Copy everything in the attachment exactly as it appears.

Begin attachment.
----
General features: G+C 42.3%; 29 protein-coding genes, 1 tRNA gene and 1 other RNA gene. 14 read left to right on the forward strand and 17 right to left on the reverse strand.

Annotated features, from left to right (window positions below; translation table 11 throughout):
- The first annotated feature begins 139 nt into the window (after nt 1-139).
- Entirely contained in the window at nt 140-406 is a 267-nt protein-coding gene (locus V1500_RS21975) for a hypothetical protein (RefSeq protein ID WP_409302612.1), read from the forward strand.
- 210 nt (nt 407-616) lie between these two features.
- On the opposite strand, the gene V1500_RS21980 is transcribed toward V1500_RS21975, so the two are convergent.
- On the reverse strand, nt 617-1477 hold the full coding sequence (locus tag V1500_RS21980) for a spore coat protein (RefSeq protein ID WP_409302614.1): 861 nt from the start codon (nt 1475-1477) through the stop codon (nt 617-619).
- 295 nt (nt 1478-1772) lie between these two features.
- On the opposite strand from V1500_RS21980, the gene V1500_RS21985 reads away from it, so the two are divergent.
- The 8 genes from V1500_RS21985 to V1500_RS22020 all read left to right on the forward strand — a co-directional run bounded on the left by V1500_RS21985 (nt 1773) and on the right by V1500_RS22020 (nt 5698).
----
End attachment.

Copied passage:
General features: G+C 42.3%; 29 protein-coding genes, 1 tRNA gene and 1 other RNA gene. 14 read left to right on the forward strand and 17 right to left on the reverse strand.

Annotated features, from left to right (window positions below; translation table 11 throughout):
- The first annotated feature begins 139 nt into the window (after nt 1-139).
- Entirely contained in the window at nt 140-406 is a 267-nt protein-coding gene (locus V1500_RS21975) for a hypothetical protein (RefSeq protein ID WP_409302612.1), read from the forward strand.
- 210 nt (nt 407-616) lie between these two features.
- On the opposite strand, the gene V1500_RS21980 is transcribed toward V1500_RS21975, so the two are convergent.
- On the reverse strand, nt 617-1477 hold the full coding sequence (locus tag V1500_RS21980) for a spore coat protein (RefSeq protein ID WP_409302614.1): 861 nt from the start codon (nt 1475-1477) through the stop codon (nt 617-619).
- 295 nt (nt 1478-1772) lie between these two features.
- On the opposite strand from V1500_RS21980, the gene V1500_RS21985 reads away from it, so the two are divergent.
- The 8 genes from V1500_RS21985 to V1500_RS22020 all read left to right on the forward strand — a co-directional run bounded on the left by V1500_RS21985 (nt 1773) and on the right by V1500_RS22020 (nt 5698).